World Maps, Data and Patterns

Don’t we love patterns? Given a set of random data points, we try to search for familiar patterns and form our own theories out of it. But what if such a manifestation can reveal information which would otherwise be very difficult to interpret? And what if such a manifestation can explain us the mysteries of history and evolution of mankind?

If each user of facebook is represented as a node and friendship as vertex, we end up with millions of nodes(users) and billions of vertices(friendship links). If these are plotted on a blank canvas, it looks like a world map. The following visualization is based on data from 2010:
fb_map_2010Link:
http://gigaom.com/2010/12/14/facebook-draws-a-map-of-the-connected-world/

It is to be noted that all these nodes & vertices are just on a canvas and all the illuminated regions that we see are just due to friendship patterns on facebook. What is mysterious in this image is that large chunks of the world is missing. As expected, China is missing due to its communist policies & censorship which extends deep into its cyberworld as well. Africa is still a dark continent when it comes to social networking. Surprisingly, Brazil, which was the behemoth during the era of Orkut, is missing the action in facebook (in 2010). So, the map which we see in the above image (manifested from facebook data) is the perspective of world from an average social networking user.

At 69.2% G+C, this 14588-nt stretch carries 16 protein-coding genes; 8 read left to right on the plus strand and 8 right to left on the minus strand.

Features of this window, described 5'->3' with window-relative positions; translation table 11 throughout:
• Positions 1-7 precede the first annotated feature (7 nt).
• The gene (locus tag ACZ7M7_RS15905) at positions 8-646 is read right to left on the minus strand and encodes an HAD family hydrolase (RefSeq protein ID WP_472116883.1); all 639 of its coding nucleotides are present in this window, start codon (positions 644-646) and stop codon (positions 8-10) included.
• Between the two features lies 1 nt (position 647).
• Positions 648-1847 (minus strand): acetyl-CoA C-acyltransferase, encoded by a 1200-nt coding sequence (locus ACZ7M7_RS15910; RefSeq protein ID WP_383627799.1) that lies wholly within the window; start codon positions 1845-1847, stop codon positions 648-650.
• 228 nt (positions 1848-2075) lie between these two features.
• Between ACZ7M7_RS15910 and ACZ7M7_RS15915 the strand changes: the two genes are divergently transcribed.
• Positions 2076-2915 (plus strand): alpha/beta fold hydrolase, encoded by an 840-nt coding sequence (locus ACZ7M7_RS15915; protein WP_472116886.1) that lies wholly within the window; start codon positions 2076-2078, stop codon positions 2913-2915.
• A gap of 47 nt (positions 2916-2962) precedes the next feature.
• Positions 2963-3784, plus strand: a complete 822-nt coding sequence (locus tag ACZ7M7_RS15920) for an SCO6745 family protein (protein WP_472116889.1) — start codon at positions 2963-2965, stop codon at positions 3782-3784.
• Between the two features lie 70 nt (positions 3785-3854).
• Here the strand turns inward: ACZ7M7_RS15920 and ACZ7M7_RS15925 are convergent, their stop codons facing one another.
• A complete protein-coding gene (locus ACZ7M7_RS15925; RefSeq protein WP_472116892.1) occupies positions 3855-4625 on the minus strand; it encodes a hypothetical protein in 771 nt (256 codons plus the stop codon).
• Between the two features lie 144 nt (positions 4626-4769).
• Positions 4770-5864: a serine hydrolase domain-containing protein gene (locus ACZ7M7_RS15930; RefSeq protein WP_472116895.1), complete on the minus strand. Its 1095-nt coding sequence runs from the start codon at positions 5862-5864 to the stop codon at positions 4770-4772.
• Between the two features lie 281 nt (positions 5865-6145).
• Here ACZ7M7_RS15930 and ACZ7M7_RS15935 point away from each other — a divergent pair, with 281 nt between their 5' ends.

3 years later, facebook released the latest visualization using same technique and this is how it looks now
fb_map_2013
Link:
http://www.dailymail.co.uk/news/article-2431452/Blue-planet-New-Facebook-map-depicts-worlds-interconnected-friendships–unmistakable-black-hole-China.html

Notice that in 3 years, India has witnessed much deeper penetration of facebook, while Brazil seems to be catching up.

That was about the world according to facebook, a site for armchair thinkers. Now, lets get out of the chair and look at the real world. Recently, NASA used its satellites to record lighting details from every part of the world and released that data under the title “Earth Lights”. When this data is plotted on a dark canvas (yes, you guessed it right), it looks like a map of the world. (Click image to enlarge)
earthlights_nasa
Link:
http://visibleearth.nasa.gov/view.php?id=55167

Notice how India appears to be uniformly illuminated. That is due to the population density which is more or less uniform throughout India, thanks to the rivers and fertile lands throughout the nation. In a way, the distribution of lights & illumination levels is an indicator of the economy & urbanization as well. For example, the east of US is relatively better illuminated compared to its west. Notice the sharp contrast between North & South Korea.

Africa is the dark continent when it comes to city lights as well, which indicates the lack of street-lighting & urbanization in the continent. Compare that with the Africa in facebook map, in which it has brighter vertices (means more social connections). Does it mean that the penetration of internet in Africa is better than that of streetlights? This article sheds some light on this aspect: